The Stepfather appears in an aspect ratio of 2.40:1 on this Blu-ray Disc. The movie came with a fairly good but unexceptional presentation.
For the most part, sharpness felt appealing. Some softness crept in at times, and the film rarely seemed razor sharp, but it nonetheless offered generally positive delineation.
No issues with jagged edges or moiré effects appeared, and I saw no edge haloes. Light grain showed up, and I witnessed no source flaws.
Stepfather opted for a heavily teal palette, with some amber tossed in as well. The colors could seem somewhat overdone but they worked fine for the production’s goals.
Blacks seemed reasonably deep and dense, while shadows felt largely appropriate. While I never found this to become an impressive image, it seemed satisfactory.
Similar thoughts greeted the movie’s decent DTS-HD MA 5.1 soundtrack. It offered a fairly engaging affair but it never excelled.
This meant a mix that leaned heavy toward creepy ambience and not a lot more. Occasional violent scenes broadened horizons somewhat, and the soundfield seemed suitable for this story, and a thunderstorm added some dimensionality, but the mix failed to create a particularly active piece.
Audio quality worked fine, with speech that seemed natural and concise. Music appeared warm and full.
Effects came across as accurate and dynamic, and they lacked distortion. Expect a perfectly adequate soundtrack.
As we shift to extras, we begin with an audio commentary from director Nelson McCormick and actors Penn Badgley and Dylan Walsh. All three sit together for this running, screen-specific look at the original film and its adaptation, story and characters, cast and performances, sets and locations, editing, stunts, and related domains.
Though not a bad track, this becomes a pretty mediocre discussion. We get a decent overview of the movie but the commentary never feels especially compelling.
Two featurettes follow, and Open House runs 20 minutes, 12 seconds. It brings notes McCormick, Badgley, Walsh, producers Mark Morgan and Greg Mooradian, production designer Steven Jordan, and actors Sela Ward, Amber Heard, and Jon Tenney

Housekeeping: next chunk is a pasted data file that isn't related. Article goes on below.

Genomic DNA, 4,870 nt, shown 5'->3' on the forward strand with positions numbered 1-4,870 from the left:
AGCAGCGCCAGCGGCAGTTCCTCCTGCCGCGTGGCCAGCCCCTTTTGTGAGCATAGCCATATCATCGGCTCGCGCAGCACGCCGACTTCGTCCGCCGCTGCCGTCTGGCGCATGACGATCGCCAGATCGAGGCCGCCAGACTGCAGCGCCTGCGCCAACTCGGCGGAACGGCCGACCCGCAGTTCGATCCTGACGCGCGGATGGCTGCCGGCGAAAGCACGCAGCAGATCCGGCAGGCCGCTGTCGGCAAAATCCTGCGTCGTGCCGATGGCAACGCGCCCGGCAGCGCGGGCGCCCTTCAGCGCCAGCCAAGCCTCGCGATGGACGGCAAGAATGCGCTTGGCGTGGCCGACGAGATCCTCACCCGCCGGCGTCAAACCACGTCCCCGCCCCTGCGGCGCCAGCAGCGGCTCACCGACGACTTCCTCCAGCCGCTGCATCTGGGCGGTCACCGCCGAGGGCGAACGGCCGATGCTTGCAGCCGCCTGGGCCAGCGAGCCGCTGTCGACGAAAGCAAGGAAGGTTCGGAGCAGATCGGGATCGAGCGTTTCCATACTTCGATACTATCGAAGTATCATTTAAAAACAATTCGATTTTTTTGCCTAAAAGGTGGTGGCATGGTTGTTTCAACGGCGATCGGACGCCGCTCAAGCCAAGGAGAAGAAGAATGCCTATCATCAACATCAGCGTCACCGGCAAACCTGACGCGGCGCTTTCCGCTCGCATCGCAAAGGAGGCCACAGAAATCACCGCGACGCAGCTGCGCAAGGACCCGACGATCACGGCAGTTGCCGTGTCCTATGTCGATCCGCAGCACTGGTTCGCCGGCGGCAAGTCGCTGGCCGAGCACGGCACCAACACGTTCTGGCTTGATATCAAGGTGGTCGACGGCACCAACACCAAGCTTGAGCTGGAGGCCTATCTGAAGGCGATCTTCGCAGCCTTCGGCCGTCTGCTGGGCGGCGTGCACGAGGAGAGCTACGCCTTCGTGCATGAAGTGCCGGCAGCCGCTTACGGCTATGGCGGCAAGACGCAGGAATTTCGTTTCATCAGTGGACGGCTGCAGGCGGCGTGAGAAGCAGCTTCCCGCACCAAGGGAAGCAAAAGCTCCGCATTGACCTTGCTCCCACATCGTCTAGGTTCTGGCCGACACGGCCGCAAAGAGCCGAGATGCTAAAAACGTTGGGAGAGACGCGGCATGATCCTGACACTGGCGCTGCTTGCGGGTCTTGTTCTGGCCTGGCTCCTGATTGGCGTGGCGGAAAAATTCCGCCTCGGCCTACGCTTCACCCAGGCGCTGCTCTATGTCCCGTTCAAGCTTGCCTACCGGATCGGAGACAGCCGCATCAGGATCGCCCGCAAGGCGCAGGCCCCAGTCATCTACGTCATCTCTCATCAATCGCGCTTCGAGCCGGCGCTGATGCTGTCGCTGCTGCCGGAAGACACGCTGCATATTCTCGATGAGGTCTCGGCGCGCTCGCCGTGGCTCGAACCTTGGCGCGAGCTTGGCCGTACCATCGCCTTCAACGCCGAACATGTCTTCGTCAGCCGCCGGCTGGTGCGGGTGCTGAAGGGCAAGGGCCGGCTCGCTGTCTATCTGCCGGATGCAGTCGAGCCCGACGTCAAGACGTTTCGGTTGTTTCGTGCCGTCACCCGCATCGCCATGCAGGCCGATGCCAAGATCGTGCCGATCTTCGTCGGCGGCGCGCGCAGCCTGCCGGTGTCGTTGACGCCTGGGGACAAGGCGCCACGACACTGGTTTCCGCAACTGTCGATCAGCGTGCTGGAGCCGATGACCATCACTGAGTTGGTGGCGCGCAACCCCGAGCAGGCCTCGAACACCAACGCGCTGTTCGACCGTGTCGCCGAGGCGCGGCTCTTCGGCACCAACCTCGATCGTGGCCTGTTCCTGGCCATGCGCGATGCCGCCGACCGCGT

“House” covers the original film and its adaptation, cast and performances, sets and locations, photography and audio, McCormick’s impact on the production, and general thoughts. Though the piece leans too much toward praise, it nonetheless becomes a decent mix of notes and behind the scenes footage.
Visualizing the Stunts spans 11 minutes, 35 seconds and features McCormick, Tenney, Walsh and stunt coordinator/2nd unit director Mike Smith.
Unsurprisingly, this one examines the movie’s stunts and action. We get a pretty good view of the topic.
A Gag Reel goes for four minutes, 52 seconds and brings a lot of the usual goofs and silliness. Walsh offers some amusing improv lines but most of the compilation seems ordinary.
The disc opens with ads for Boondock Saints II: All Saints Day and Armored. Previews adds promos for Soul Power, 2012, Zombieland, Breaking Bad, Michael Jackson’s This Is It, Prom Night (2008), The Exorcism of Emily Rose, Universal Soldier: Regeneration and The Damned United.
We also get the trailer for Stepfather as well as six TV spots.
If you want a suspenseful and dramatic thriller, look somewhere other than The Stepfather. Cheesy and heavy-handed, the movie lacks even basic intrigue or impact. The Blu-ray comes with generally positive picture and audio as well as a mix of bonus materials. Though the 1987 version didn’t excel, it worked way better than this misbegotten remake.